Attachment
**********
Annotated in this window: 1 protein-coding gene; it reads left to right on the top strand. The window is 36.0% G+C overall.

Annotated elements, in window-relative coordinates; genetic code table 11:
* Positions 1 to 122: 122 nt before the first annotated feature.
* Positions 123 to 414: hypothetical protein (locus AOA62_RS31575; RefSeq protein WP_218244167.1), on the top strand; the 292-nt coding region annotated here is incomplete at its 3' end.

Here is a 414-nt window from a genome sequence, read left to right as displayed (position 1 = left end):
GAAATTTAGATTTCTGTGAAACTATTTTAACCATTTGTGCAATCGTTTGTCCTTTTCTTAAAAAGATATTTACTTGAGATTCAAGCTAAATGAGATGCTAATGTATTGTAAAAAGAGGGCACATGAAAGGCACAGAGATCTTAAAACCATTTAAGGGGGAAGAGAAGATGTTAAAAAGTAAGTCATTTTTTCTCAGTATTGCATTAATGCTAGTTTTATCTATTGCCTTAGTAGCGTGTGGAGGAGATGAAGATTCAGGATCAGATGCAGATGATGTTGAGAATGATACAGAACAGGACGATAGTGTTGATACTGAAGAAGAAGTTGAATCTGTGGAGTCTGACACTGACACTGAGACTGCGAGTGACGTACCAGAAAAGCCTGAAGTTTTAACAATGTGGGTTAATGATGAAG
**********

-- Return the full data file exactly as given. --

Annotated in this window: 1 protein-coding gene; it reads left to right on the top strand. The window is 36.0% G+C overall.

Annotated elements, in window-relative coordinates; genetic code table 11:
* Positions 1 to 122: 122 nt before the first annotated feature.
* Positions 123 to 414: hypothetical protein (locus AOA62_RS31575; RefSeq protein WP_218244167.1), on the top strand; the 292-nt coding region annotated here is incomplete at its 3' end.

Here is a 414-nt window from a genome sequence, read left to right as displayed (position 1 = left end):
GAAATTTAGATTTCTGTGAAACTATTTTAACCATTTGTGCAATCGTTTGTCCTTTTCTTAAAAAGATATTTACTTGAGATTCAAGCTAAATGAGATGCTAATGTATTGTAAAAAGAGGGCACATGAAAGGCACAGAGATCTTAAAACCATTTAAGGGGGAAGAGAAGATGTTAAAAAGTAAGTCATTTTTTCTCAGTATTGCATTAATGCTAGTTTTATCTATTGCCTTAGTAGCGTGTGGAGGAGATGAAGATTCAGGATCAGATGCAGATGATGTTGAGAATGATACAGAACAGGACGATAGTGTTGATACTGAAGAAGAAGTTGAATCTGTGGAGTCTGACACTGACACTGAGACTGCGAGTGACGTACCAGAAAAGCCTGAAGTTTTAACAATGTGGGTTAATGATGAAG